Prop. 202: 'A Smorgasbord Of Flavors'


Trying to vote responsibly on Prop. 202, I, like many Americans, believe we have growth issues that we need to focus on and deal with here in the Valley and in the state in general.

However, after discussing Prop. 202 with many other residents and actually reading the Proposition myself and spending countless additional hours reading the arguments for and against, and attending meetings for and against, I've come to the decision Prop. 202 isn't the cure-all that the Sierra Club would have us believe.

In fact, I now believe it would actually hurt us more than benefit us. If Prop. 202 passes, the interim growth freeze would send a shock wave ripping through our economy.

I asked a speaker from the Sierra Club if their organization had any realistic projections of the actual impact it will have on our economy because he claims the opposition's projections are very exaggerated. He answered by saying it would be to difficult to determine.

I asked him where the provisions were in the proposition to pay for all these additional elections that will have to take place in each city to establish and agree on these boundaries. He had no answer. Elections are expensive and each time this proposition needed to be amended, there would have to be another election. Who pays for it?

An economic downturn threatens the livelihood of thousands of small business owners like myself. But it's not just about business owners, it's also about the people we employ and the families that count on them. It's about real people. Make no mistake, thousand of families will be hurt by this initiative.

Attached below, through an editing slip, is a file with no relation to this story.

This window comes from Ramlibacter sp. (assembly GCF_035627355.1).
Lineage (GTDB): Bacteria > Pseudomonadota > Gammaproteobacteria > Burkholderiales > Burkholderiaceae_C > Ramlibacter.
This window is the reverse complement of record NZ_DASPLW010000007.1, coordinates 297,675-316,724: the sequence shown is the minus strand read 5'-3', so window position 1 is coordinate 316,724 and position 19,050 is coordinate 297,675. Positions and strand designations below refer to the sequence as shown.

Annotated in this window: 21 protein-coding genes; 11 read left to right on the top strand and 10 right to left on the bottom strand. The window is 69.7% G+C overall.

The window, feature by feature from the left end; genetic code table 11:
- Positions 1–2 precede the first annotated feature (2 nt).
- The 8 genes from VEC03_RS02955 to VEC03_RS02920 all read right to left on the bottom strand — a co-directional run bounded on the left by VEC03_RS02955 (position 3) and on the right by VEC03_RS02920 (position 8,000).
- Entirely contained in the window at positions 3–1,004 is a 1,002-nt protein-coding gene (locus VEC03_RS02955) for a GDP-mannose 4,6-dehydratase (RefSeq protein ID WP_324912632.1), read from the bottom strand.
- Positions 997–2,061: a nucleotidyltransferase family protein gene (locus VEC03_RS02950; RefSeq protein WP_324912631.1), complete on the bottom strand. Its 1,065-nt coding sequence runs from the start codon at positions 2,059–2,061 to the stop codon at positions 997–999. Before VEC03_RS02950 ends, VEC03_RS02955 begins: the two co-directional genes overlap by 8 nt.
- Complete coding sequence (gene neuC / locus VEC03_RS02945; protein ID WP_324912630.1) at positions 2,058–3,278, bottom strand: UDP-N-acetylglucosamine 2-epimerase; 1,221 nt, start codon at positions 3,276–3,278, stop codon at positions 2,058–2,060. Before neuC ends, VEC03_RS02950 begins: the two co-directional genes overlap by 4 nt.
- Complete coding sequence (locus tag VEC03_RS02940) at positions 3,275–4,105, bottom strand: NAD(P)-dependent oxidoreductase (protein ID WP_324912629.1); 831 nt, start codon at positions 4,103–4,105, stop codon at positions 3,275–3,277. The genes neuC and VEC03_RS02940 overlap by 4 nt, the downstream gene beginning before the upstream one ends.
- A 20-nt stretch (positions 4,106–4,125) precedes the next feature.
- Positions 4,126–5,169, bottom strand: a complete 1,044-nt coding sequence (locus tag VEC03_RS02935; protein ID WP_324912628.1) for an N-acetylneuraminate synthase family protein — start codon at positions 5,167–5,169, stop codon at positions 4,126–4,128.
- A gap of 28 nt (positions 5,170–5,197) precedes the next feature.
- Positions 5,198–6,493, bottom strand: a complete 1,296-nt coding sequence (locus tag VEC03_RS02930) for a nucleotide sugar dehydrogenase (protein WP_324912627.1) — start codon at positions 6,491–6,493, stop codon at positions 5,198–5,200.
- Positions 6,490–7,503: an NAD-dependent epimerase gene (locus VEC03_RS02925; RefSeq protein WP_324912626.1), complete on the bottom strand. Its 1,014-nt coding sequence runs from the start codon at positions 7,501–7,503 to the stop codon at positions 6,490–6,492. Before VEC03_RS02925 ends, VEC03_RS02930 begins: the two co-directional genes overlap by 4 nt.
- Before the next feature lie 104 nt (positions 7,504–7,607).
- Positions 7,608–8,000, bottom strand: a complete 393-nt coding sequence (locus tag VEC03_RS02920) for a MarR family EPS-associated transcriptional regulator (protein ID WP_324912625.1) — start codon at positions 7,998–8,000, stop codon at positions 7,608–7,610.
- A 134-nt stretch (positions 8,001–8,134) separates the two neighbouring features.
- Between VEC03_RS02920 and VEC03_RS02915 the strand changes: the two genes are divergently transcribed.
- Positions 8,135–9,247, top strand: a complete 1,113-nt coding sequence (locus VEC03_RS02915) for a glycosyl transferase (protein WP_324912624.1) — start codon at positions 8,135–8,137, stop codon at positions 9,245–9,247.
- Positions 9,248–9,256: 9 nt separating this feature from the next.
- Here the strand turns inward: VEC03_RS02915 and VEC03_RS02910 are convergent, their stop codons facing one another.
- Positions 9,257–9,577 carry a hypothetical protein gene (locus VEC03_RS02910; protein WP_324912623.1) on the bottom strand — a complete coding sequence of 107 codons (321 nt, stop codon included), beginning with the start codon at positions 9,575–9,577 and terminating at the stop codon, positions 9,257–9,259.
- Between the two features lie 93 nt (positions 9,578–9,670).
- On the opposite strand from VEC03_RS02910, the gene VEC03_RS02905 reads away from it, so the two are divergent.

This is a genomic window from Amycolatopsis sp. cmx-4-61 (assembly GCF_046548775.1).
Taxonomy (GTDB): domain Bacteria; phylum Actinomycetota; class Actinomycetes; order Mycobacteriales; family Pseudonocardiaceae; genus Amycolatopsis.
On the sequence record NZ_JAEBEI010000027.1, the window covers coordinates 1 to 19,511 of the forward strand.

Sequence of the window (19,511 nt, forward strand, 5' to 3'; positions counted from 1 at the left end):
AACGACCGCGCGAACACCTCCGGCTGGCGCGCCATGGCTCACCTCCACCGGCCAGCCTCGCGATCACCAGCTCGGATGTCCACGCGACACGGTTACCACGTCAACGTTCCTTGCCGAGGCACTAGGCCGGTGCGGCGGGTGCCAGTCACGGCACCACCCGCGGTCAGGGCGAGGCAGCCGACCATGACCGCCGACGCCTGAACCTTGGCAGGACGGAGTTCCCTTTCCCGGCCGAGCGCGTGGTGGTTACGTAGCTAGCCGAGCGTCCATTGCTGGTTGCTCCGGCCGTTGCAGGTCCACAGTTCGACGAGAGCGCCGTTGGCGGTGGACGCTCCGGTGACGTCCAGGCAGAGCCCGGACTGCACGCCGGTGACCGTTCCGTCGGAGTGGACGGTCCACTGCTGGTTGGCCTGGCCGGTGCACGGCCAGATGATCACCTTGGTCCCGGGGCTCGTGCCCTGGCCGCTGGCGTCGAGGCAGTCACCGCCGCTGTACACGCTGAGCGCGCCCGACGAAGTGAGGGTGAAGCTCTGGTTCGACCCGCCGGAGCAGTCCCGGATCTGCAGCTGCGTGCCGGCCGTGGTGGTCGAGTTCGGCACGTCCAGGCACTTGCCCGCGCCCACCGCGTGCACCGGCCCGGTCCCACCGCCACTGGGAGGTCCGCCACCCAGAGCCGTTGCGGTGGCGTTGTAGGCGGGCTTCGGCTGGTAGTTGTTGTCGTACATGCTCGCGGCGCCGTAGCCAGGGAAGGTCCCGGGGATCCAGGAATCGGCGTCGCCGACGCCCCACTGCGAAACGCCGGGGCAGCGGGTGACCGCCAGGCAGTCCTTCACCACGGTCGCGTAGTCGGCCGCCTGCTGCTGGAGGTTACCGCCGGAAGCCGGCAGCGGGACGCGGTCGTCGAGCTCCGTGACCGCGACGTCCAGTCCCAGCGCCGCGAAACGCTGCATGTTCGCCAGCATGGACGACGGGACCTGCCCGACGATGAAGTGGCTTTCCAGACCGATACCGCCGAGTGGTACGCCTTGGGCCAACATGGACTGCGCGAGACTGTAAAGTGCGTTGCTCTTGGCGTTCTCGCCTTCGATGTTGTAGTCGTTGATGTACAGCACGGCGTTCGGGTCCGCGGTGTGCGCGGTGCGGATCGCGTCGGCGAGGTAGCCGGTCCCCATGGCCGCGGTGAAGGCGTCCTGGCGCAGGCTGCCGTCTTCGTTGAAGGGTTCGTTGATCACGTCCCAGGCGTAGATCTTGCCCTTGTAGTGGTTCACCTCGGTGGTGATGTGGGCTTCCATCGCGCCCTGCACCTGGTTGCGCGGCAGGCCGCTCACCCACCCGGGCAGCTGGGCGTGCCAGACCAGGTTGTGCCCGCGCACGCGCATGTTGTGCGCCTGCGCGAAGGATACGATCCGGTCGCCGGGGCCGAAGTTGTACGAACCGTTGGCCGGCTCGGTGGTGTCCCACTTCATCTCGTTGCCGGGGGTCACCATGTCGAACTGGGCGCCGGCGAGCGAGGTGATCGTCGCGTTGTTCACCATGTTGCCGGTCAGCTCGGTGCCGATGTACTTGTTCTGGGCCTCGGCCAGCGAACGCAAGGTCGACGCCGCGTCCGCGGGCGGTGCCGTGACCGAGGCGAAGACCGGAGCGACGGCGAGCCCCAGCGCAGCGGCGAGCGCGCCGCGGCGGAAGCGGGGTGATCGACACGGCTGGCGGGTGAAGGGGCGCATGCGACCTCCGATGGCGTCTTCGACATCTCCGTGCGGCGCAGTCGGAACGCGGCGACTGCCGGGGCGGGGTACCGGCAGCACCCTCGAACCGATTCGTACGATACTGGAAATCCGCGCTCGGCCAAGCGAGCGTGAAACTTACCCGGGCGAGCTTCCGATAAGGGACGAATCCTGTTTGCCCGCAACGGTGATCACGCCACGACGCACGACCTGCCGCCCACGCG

If you're thinking you might vote for this Proposition and you own a home, ask yourself, "who built this home I'm living in, and why should I be one of the privileged few?

When I read that all of the local fire departments are against Prop. 202 because they feel it will significantly delay their ability to respond to emergencies because of the high density living situation we'll be forced to live with, and the inevitable increase in traffic that goes with it, that really scared me.

The more I learn about Prop. 202, the more it scares me. I've read through this initiative and can't believe all the stuff the Sierra Club has thrown in there. It's like a smorgasbord of favors for special interest groups.

For example, one provision takes $220 million in tax dollars that voters set aside for preserving open space and diverts it to certain environmental groups. The provision would allow these groups to use our tax dollars to buy land and then isn't even required to make this land open for public use.

Another provision would allow lawyers and special interest groups from anywhere to sue any of our citizens who don't conform to their idea of how Arizona should look and they get to collect legal fees.

I can only hope that my fellow Arizonans will educate themselves on the consequences of Prop. 202 and find out what it's impact on their life could be before voting Nov. 7.

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